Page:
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I'm looking for historical statistics showing approximately how many developers of some language X switch to language Y. It should be the kind of data that answers question such as:

  • Are former VB6 developers using mainly C# or VB.NET now?
  • Have many Java developers switched their main development language to Scala so far?
  • etc.

I'm not doing a study, I'm mainly curious. Is there some website or institution that collects and publishes such data?

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I agree this isn't an easy job. Maybe you should conduct a survey but the sample size should be big enough to show the overall picture. – Erica Xu Oct 20 '11 at 9:37
the trouble there is it will be very hard to eliminate selection bias i.e. a survey about switching to scala will probably disproportionally attract scala enthusiasts – jk. Oct 20 '11 at 9:50
@jk. ... and also attract Java enthusiasts who think that Scala is a massive affront to the original goals and intentions of the Java language. cough – maple_shaft Oct 20 '11 at 13:36

Well, there's popularity stats here and especially here - with deltas but I don't know of anything measuring who's moving to what. It would be interesting to plot but I'm not sure if it would be an easy thing to capture.

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Probably good for overall popularity, but what would be more relevant would be figures for usage and movement within domains. – NWS Oct 20 '11 at 9:44
even for that you have to bear in mind that in absolute terms probably every language is increasing, tiobe and langpop show relative trends (if anything) – jk. Oct 20 '11 at 9:52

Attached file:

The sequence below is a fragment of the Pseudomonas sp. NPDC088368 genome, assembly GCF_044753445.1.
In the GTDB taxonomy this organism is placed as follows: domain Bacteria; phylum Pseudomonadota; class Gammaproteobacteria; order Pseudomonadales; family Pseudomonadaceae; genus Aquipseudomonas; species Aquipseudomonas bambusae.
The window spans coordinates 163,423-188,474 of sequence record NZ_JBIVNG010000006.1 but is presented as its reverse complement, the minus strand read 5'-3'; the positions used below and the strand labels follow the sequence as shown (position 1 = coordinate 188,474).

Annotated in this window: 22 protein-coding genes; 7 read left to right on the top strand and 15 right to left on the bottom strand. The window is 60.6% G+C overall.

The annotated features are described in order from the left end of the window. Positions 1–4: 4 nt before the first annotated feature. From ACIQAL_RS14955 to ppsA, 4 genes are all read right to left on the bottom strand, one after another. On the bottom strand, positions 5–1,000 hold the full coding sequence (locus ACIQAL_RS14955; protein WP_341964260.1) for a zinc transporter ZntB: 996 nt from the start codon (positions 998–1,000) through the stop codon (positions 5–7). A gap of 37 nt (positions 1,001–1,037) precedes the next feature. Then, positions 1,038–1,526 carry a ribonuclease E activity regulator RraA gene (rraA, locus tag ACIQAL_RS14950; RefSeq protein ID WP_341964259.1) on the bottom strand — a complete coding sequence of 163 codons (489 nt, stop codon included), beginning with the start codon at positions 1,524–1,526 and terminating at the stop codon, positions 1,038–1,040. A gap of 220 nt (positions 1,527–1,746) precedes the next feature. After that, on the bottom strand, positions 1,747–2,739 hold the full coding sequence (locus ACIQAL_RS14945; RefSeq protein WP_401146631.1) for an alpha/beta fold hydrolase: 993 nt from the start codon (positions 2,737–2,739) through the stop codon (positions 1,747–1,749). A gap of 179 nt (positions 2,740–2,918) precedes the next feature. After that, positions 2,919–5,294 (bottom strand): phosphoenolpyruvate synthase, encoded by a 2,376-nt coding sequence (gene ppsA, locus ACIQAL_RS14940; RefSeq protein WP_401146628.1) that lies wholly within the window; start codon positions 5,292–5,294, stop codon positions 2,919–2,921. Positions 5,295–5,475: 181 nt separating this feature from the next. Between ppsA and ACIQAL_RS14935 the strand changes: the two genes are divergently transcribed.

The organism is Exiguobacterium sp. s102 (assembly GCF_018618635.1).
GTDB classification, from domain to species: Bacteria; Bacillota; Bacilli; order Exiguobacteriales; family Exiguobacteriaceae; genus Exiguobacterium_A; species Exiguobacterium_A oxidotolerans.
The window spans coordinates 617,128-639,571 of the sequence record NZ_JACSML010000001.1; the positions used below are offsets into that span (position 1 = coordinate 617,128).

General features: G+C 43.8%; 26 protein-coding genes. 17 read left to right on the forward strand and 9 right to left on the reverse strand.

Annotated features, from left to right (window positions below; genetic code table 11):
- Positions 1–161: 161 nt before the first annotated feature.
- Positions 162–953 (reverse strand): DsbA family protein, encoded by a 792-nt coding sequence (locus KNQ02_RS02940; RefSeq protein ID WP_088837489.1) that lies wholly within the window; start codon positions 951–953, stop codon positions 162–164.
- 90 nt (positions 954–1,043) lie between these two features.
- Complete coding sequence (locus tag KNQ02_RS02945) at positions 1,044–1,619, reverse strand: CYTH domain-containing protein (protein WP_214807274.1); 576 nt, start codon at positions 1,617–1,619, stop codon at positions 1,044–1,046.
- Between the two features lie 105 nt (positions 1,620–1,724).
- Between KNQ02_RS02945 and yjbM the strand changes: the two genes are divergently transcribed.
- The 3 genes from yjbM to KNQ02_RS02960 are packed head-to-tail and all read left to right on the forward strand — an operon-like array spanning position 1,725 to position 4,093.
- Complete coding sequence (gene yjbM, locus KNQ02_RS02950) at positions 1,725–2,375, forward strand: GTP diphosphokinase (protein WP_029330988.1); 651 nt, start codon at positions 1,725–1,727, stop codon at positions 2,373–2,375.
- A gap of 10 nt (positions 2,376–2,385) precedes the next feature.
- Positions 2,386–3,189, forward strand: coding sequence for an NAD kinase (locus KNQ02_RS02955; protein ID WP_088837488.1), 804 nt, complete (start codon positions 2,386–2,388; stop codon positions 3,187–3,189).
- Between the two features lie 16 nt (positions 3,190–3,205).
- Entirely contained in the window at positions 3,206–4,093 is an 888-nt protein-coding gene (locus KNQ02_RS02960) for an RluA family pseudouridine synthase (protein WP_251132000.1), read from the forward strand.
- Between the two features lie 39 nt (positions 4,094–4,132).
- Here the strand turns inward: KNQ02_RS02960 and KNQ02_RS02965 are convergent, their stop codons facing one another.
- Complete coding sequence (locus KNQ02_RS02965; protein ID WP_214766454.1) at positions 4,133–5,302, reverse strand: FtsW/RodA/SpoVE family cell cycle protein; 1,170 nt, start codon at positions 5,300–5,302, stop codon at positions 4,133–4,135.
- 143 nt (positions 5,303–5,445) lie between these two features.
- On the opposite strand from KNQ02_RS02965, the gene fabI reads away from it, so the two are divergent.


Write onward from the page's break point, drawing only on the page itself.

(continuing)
I'm not sure that "migrated from" is even an easily defined metric, let alone easily measured. For example, I learned python last year for internal-use scripting, but our product is still written in C++. You could say I migrated from C++, but python really replaced perl for me, which I gave up because none of my colleagues knows it anymore. I've done projects in Java and php in the last year as well, but I wouldn't say I "migrated to" those either, both of which were "day job" languages for me in the late 90s.

In other words, measuring migration assumes almost everyone is a monoglot, which isn't a valid assumption.

share|improve this answer collects information on open-source projects. It counts things like total number of lines committed for each language - number of contributors making commits for each language etc. It can be interesting to see the trends. For example, the number of contributors making commits of C code is seeing a small lift since 2010, although the total number of commits is still falling sharply. This would indicate that more people are committing C code, but in larger chunks. It's not possible from these stats to say where those extra contributors may have migrated from though..

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